The Master of Science in Speech-Language Pathology (MS SLP) program at Rocky Mountain University of Health Professions (RMUoHP) was honored to be a recipient of the Parkinson Voice Project’s 2020 SPEAK OUT! & LOUD Crowd grant program. The grant provides speech-language pathologists (SLPs) access to training and resources to benefit people with Parkinson’s disease.
MS SLP associate professor Phillip Sechtem, PhD, CCC-SLP, will be the lead speech-language pathologist in the training program and will lead the new treatment program in the university’s pro-bono Center for Communication Disorders.
Lindsey Koski, a student in the MS SLP program, had learned about the grant opportunity from Sechtem. “I saw what a unique opportunity this would be for our clinic, so I volunteered to fill out the application,” said Koski.
The Parkinson Voice Project works to “To preserve the voices of individuals with Parkinson’s and related neurological disorders through intensive speech therapy, follow-up support, research, education, and community awareness.”
The grant provides the MS SLP program and the CCD with a consultation with Parkinson Voice Project’s Clinical Outreach Coordinator, SPEAK OUT! & LOUD Crowd training for two SLPs, program workbooks, a subscription to the SPEAK OUT! & LOUD Crowd eLibrary, as well as other resources to support the program in the clinic.
Sechtem explained that the grant “offers online training in the SPEAK OUT! & LOUD Crowd program that is specifically designed to improve the speech and communicative success of persons with Parkinson’s disease and their communication partners. It is a patient-centered and evidence-based approach that will have an impact on our program, the community, and RMUoHP.”
Sechtem said, “The grant was created specifically to help the communication of persons with Parkinson’s and to reach as many of them as possible.” He added, “It is our intent to help fulfill that mission and become a hub where persons with Parkinson’s disease can attend individual or group sessions. We would like to serve persons with Parkinson’s disease within our community and surrounding areas.”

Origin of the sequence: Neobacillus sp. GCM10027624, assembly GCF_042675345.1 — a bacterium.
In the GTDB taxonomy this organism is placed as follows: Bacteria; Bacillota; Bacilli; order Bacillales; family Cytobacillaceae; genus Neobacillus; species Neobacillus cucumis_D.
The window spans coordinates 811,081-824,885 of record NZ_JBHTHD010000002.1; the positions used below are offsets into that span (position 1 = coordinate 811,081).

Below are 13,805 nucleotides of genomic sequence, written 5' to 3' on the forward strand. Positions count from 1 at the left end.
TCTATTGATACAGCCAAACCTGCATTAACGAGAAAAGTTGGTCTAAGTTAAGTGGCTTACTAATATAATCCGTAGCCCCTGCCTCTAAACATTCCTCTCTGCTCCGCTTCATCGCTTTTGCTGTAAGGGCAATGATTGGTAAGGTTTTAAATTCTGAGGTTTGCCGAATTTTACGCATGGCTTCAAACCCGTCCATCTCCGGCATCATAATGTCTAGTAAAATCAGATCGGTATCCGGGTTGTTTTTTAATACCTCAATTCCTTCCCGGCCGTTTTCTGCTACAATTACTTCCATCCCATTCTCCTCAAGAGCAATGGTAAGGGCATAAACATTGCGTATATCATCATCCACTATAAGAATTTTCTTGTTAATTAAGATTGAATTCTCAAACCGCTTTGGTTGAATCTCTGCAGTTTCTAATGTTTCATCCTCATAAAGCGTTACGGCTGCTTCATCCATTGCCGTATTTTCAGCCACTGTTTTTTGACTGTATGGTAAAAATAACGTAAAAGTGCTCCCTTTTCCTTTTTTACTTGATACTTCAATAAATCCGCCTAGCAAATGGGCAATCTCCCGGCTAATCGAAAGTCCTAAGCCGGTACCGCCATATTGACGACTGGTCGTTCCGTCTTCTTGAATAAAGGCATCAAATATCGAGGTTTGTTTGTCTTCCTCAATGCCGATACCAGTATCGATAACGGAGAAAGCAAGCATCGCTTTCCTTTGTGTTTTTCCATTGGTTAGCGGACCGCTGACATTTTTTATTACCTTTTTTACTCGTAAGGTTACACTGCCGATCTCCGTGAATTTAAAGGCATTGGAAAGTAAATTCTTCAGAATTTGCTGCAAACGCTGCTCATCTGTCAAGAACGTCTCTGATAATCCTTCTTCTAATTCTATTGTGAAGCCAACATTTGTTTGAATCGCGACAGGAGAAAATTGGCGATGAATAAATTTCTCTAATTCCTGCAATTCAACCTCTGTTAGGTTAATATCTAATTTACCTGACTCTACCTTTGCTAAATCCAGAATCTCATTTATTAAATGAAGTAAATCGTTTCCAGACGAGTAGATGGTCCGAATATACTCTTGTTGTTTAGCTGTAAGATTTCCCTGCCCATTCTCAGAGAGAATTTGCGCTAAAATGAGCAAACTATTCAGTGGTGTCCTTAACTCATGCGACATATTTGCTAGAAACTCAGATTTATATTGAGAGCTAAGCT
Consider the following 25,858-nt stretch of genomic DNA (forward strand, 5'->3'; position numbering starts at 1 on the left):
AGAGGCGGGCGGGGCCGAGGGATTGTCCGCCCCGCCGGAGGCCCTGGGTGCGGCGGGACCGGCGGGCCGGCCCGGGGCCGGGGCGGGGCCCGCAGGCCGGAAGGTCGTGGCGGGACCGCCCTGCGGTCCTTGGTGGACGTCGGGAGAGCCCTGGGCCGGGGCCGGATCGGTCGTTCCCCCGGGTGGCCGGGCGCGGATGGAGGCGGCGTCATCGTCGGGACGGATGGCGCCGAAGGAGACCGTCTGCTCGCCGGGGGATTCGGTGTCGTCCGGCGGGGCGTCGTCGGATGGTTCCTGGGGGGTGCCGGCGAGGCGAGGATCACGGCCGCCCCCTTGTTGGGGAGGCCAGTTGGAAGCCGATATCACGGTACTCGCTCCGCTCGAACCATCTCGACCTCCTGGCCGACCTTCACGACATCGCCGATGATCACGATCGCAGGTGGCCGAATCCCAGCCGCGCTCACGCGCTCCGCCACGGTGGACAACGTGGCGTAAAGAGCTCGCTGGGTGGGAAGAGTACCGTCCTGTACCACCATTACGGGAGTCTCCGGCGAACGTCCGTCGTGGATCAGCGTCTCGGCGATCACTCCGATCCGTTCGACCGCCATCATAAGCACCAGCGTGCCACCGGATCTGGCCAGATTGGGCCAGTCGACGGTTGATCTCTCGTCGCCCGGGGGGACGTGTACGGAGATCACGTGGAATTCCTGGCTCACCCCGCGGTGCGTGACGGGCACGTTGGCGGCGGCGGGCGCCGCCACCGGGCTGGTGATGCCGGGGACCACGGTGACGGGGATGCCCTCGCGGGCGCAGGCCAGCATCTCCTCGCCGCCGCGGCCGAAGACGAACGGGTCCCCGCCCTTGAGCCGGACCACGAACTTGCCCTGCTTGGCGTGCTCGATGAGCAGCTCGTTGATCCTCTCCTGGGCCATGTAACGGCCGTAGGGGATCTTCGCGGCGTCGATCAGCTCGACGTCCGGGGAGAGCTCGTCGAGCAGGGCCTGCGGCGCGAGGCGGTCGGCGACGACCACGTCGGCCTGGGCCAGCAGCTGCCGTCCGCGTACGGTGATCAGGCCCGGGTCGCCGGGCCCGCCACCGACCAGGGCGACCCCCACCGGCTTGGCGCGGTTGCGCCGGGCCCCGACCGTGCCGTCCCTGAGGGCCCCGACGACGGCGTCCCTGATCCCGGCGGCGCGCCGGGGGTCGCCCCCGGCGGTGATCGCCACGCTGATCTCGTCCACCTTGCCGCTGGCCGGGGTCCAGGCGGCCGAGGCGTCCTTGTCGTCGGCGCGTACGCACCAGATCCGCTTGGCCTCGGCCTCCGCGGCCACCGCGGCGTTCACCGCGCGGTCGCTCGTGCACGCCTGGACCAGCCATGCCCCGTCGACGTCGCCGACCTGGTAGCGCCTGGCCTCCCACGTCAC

The grant program won’t just benefit the patients in the clinic–it also creates a unique opportunity for students in the MS SLP program. Sechtem said, “It creates a wonderful opportunity to provide much needed SLP services to this specific patient population while providing training and experience for our students.”
Koski explains that the grant will impact the direction of her capstone project and her career post graduation. “Many hospitals across the country use this program at their clinics. Having this grant will let me get exposure to this treatment before I hit the workforce.”
Sechtem hopes all students will benefit from this grant program. “This department strives to develop students who have what they need in terms of knowledge and skills who can hit the ground running once they graduate. This grant helps us in that effort as it provides a cutting-edge tool our students can use once they become independent practitioners.”